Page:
Under South Carolina law, dismissal is only appropriate in cases where there is intentional misconduct on the part of the plaintiff or his counsel.  Kershaw County Bd. of Educ., 302 S.C. at 372, 396 S.E.2d at 395.  Fourth Circuit law provides supporting authority for this principle.  Cole, 132 F.3d at 1047. 

What about when evidence is spoliated by a third party?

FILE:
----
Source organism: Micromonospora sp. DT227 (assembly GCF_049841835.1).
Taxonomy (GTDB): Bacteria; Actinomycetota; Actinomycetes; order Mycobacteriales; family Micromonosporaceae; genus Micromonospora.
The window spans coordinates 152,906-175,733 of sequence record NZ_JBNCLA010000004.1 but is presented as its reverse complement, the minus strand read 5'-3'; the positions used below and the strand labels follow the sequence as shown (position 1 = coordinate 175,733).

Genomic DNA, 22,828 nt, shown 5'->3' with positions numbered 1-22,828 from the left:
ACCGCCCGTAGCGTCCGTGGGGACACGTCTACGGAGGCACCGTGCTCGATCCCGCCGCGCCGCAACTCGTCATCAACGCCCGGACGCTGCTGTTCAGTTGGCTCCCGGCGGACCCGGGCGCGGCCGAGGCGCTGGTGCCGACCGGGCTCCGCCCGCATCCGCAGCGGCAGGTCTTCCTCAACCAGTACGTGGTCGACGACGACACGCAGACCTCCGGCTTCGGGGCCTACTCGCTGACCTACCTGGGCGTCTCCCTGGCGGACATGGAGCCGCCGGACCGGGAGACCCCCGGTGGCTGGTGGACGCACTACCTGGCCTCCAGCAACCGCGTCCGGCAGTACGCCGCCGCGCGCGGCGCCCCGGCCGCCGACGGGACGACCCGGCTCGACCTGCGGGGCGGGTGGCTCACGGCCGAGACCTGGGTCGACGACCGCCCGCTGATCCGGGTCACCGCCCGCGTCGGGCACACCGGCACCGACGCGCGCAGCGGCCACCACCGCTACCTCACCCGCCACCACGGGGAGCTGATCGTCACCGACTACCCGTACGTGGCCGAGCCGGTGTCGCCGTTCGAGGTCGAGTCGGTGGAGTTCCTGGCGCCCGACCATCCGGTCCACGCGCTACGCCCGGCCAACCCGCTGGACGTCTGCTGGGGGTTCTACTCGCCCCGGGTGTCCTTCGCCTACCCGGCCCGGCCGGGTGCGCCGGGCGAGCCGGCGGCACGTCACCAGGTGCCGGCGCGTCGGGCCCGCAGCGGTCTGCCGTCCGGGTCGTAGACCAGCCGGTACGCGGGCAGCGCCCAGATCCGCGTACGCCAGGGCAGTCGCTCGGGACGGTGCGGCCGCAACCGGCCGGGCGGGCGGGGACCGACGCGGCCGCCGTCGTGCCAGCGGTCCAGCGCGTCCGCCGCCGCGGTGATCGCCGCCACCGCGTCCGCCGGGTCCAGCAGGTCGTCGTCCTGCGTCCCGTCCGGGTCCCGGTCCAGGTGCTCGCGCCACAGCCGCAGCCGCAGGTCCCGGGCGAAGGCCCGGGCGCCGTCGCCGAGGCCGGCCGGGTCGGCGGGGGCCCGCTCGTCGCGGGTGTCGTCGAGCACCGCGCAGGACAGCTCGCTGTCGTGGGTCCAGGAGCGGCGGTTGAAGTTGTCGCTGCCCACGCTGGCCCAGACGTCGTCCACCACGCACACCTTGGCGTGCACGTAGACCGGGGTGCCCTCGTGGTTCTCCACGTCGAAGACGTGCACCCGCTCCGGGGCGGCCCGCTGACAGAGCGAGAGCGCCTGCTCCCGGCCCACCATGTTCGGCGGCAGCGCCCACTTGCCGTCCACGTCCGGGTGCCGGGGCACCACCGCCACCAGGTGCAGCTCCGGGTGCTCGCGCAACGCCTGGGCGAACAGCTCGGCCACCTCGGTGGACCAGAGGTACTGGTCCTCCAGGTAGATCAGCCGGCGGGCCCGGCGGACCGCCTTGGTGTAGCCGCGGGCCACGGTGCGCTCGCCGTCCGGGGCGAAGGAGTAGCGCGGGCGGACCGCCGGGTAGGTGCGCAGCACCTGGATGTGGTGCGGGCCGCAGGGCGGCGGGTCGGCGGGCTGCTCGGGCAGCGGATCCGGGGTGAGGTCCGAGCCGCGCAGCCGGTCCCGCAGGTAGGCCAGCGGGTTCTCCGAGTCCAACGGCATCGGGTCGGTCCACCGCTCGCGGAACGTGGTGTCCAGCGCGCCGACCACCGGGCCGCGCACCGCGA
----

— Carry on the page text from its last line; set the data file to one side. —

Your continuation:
This is where Cole Vision Corp. v. Hobbs comes in.  Existing evidentiary rules and discretionary sanction powers granted to courts are not as effective when dealing with third-party spoliators.  The dilemma is that under traditional remedies, a court can only hold a party before it accountable for spoliation of evidence.  Sanctions may not be imposed upon an independent, disinterested third party because these individuals do not have a duty to preserve evidence at common law.  See Koplin v. Rosel Well Perforators, Inc., 734 P.2d 1177, 1180 (Kan. 1987) (“[A]bsent some special relationship or circumstance there is no duty to preserve evidence for the benefit of another.”); see also Joseph J. Ortego & Glenn M. Vogel, Spoliation of Evidence in Products Liability Cases, Practical Litigator, Sept. 2001, at 23 (citing Stefan Rubin, Tort Reform: A Call for Florida to Scale Back its Independent Tort for the Spoliation of Evidence, 51 Fla. L. Rev. 345, 359 (1999)).  Therefore, recognized sanctions such as an adverse inference jury instruction, prohibition on expert testimony, and dismissal serve no real purpose in the case of a third-party spoliator.  To remedy this dilemma, some states have adopted a separate independent tort for negligent spoliation or intentional spoliation so as to allow recovery from a third party.